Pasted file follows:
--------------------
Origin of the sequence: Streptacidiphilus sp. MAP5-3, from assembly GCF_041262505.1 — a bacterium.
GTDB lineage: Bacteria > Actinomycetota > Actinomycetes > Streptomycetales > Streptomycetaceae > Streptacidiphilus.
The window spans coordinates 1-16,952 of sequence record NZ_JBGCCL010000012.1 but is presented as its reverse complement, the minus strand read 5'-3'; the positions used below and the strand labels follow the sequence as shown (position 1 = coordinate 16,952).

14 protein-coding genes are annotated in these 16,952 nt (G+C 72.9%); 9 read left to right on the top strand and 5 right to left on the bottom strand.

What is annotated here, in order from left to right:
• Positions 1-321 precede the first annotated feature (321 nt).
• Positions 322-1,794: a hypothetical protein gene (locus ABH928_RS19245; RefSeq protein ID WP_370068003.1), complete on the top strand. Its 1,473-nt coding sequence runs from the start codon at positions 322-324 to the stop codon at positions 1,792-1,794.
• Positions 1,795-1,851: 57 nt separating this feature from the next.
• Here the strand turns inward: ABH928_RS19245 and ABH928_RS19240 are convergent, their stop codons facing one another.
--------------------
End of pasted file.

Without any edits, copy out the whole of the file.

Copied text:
Origin of the sequence: Streptacidiphilus sp. MAP5-3, from assembly GCF_041262505.1 — a bacterium.
GTDB lineage: Bacteria > Actinomycetota > Actinomycetes > Streptomycetales > Streptomycetaceae > Streptacidiphilus.
The window spans coordinates 1-16,952 of sequence record NZ_JBGCCL010000012.1 but is presented as its reverse complement, the minus strand read 5'-3'; the positions used below and the strand labels follow the sequence as shown (position 1 = coordinate 16,952).

14 protein-coding genes are annotated in these 16,952 nt (G+C 72.9%); 9 read left to right on the top strand and 5 right to left on the bottom strand.

What is annotated here, in order from left to right:
• Positions 1-321 precede the first annotated feature (321 nt).
• Positions 322-1,794: a hypothetical protein gene (locus ABH928_RS19245; RefSeq protein ID WP_370068003.1), complete on the top strand. Its 1,473-nt coding sequence runs from the start codon at positions 322-324 to the stop codon at positions 1,792-1,794.
• Positions 1,795-1,851: 57 nt separating this feature from the next.
• Here the strand turns inward: ABH928_RS19245 and ABH928_RS19240 are convergent, their stop codons facing one another.